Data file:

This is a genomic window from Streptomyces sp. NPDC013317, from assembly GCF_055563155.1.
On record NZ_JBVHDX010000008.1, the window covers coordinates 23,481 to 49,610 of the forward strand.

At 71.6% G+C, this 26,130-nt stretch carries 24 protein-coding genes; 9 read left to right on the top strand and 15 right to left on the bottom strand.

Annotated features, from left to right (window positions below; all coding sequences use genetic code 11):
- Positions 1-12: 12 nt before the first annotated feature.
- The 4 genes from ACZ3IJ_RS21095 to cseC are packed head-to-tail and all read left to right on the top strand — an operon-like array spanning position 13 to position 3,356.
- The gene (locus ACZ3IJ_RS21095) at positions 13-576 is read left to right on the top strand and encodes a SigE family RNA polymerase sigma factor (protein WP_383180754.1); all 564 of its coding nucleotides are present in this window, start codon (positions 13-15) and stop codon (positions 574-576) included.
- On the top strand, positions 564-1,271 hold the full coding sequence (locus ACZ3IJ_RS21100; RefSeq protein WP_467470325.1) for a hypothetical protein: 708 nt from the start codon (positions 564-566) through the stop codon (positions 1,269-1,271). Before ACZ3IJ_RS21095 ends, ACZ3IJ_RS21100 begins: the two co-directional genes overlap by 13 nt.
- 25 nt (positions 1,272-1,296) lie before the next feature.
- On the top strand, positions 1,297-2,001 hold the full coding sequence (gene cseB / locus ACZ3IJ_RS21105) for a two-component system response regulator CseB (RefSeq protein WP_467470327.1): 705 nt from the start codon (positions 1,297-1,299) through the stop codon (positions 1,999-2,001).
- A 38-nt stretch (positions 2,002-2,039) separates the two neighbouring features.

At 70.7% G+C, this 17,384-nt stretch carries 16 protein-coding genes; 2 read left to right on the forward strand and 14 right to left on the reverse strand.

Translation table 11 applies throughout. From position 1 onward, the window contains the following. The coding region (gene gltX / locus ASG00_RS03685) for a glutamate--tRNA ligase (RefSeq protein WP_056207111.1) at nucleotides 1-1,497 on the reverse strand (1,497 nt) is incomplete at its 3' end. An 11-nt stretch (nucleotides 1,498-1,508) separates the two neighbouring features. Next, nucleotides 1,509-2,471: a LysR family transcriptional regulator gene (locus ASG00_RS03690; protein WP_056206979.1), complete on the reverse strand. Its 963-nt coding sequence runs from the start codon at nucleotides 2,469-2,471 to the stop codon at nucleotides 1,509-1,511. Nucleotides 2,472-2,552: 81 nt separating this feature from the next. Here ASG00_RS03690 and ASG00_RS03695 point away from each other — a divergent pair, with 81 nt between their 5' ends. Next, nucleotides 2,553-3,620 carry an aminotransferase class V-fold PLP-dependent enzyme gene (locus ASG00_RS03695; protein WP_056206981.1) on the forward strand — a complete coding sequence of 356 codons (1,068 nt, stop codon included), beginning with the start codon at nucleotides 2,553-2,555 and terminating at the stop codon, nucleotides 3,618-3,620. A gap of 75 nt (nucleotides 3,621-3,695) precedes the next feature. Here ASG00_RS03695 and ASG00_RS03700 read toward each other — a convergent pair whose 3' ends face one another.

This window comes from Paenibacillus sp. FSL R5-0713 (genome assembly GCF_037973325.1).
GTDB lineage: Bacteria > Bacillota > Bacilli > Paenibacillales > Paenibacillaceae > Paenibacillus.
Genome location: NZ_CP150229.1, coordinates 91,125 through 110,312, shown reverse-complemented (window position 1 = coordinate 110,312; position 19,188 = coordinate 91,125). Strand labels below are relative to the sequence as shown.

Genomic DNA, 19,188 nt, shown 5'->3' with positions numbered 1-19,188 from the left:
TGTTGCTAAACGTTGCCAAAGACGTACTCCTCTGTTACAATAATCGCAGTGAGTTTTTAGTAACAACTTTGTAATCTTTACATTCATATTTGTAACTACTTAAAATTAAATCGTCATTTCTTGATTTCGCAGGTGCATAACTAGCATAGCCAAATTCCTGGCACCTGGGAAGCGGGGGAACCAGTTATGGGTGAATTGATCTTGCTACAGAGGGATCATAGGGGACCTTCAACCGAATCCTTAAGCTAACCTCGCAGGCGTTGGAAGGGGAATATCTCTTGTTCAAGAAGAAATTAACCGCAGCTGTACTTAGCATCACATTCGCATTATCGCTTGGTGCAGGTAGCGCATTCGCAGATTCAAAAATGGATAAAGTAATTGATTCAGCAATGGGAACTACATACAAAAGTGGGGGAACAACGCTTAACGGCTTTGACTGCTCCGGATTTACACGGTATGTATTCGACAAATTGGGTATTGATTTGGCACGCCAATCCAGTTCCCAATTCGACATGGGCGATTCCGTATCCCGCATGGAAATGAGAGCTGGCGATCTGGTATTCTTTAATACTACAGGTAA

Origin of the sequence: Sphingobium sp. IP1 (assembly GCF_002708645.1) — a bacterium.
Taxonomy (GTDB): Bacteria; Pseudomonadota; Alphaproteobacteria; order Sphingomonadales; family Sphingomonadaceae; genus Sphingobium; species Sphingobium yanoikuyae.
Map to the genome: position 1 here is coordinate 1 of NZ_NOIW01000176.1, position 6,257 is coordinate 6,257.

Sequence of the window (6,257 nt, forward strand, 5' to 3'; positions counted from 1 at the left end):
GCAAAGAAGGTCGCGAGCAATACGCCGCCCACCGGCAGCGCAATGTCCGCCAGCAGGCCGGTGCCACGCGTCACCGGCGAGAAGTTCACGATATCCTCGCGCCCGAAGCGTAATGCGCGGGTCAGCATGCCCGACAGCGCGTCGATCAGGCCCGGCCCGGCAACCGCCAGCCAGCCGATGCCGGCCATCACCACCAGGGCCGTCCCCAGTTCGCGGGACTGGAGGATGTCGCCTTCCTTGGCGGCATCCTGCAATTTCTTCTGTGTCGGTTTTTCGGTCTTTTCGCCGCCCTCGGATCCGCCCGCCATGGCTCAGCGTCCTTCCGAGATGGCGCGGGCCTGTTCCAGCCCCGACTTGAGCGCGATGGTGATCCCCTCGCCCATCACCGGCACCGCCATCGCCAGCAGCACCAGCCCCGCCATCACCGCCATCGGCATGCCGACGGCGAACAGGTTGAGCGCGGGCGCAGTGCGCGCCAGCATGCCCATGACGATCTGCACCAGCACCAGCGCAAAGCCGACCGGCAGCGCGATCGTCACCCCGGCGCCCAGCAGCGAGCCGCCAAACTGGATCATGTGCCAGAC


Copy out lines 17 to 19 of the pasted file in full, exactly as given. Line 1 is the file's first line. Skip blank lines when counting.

Genomic DNA, 19,188 nt, shown 5'->3' with positions numbered 1-19,188 from the left:
TGTTGCTAAACGTTGCCAAAGACGTACTCCTCTGTTACAATAATCGCAGTGAGTTTTTAGTAACAACTTTGTAATCTTTACATTCATATTTGTAACTACTTAAAATTAAATCGTCATTTCTTGATTTCGCAGGTGCATAACTAGCATAGCCAAATTCCTGGCACCTGGGAAGCGGGGGAACCAGTTATGGGTGAATTGATCTTGCTACAGAGGGATCATAGGGGACCTTCAACCGAATCCTTAAGCTAACCTCGCAGGCGTTGGAAGGGGAATATCTCTTGTTCAAGAAGAAATTAACCGCAGCTGTACTTAGCATCACATTCGCATTATCGCTTGGTGCAGGTAGCGCATTCGCAGATTCAAAAATGGATAAAGTAATTGATTCAGCAATGGGAACTACATACAAAAGTGGGGGAACAACGCTTAACGGCTTTGACTGCTCCGGATTTACACGGTATGTATTCGACAAATTGGGTATTGATTTGGCACGCCAATCCAGTTCCCAATTCGACATGGGCGATTCCGTATCCCGCATGGAAATGAGAGCTGGCGATCTGGTATTCTTTAATACTACAGGTAA

Origin of the sequence: Sphingobium sp. IP1 (assembly GCF_002708645.1) — a bacterium.